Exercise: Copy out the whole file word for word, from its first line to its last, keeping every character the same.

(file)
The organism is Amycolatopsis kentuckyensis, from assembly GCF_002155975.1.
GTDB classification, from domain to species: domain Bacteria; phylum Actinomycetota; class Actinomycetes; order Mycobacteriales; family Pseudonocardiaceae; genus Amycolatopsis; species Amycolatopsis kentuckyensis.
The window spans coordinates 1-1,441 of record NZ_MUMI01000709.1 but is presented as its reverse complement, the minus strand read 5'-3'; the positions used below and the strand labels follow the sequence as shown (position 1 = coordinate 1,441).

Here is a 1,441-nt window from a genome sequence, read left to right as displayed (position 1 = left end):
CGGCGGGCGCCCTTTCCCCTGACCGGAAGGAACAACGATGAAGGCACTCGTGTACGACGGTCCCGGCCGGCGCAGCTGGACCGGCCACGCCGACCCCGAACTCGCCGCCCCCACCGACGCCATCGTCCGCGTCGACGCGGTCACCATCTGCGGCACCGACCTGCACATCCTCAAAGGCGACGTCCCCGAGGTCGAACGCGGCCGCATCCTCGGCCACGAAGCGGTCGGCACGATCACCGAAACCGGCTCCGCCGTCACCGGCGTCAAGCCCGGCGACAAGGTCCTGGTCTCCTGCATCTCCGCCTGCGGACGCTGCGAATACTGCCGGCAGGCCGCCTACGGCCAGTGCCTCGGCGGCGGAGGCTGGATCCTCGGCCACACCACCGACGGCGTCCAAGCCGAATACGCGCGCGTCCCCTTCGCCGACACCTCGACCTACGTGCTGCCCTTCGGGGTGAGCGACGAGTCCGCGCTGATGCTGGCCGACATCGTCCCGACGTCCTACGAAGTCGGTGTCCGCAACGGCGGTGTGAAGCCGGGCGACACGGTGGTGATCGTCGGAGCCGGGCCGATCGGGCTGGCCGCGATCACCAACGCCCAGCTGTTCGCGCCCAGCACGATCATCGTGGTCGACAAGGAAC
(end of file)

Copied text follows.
The organism is Amycolatopsis kentuckyensis, from assembly GCF_002155975.1.
GTDB classification, from domain to species: domain Bacteria; phylum Actinomycetota; class Actinomycetes; order Mycobacteriales; family Pseudonocardiaceae; genus Amycolatopsis; species Amycolatopsis kentuckyensis.
The window spans coordinates 1-1,441 of record NZ_MUMI01000709.1 but is presented as its reverse complement, the minus strand read 5'-3'; the positions used below and the strand labels follow the sequence as shown (position 1 = coordinate 1,441).

Here is a 1,441-nt window from a genome sequence, read left to right as displayed (position 1 = left end):
CGGCGGGCGCCCTTTCCCCTGACCGGAAGGAACAACGATGAAGGCACTCGTGTACGACGGTCCCGGCCGGCGCAGCTGGACCGGCCACGCCGACCCCGAACTCGCCGCCCCCACCGACGCCATCGTCCGCGTCGACGCGGTCACCATCTGCGGCACCGACCTGCACATCCTCAAAGGCGACGTCCCCGAGGTCGAACGCGGCCGCATCCTCGGCCACGAAGCGGTCGGCACGATCACCGAAACCGGCTCCGCCGTCACCGGCGTCAAGCCCGGCGACAAGGTCCTGGTCTCCTGCATCTCCGCCTGCGGACGCTGCGAATACTGCCGGCAGGCCGCCTACGGCCAGTGCCTCGGCGGCGGAGGCTGGATCCTCGGCCACACCACCGACGGCGTCCAAGCCGAATACGCGCGCGTCCCCTTCGCCGACACCTCGACCTACGTGCTGCCCTTCGGGGTGAGCGACGAGTCCGCGCTGATGCTGGCCGACATCGTCCCGACGTCCTACGAAGTCGGTGTCCGCAACGGCGGTGTGAAGCCGGGCGACACGGTGGTGATCGTCGGAGCCGGGCCGATCGGGCTGGCCGCGATCACCAACGCCCAGCTGTTCGCGCCCAGCACGATCATCGTGGTCGACAAGGAAC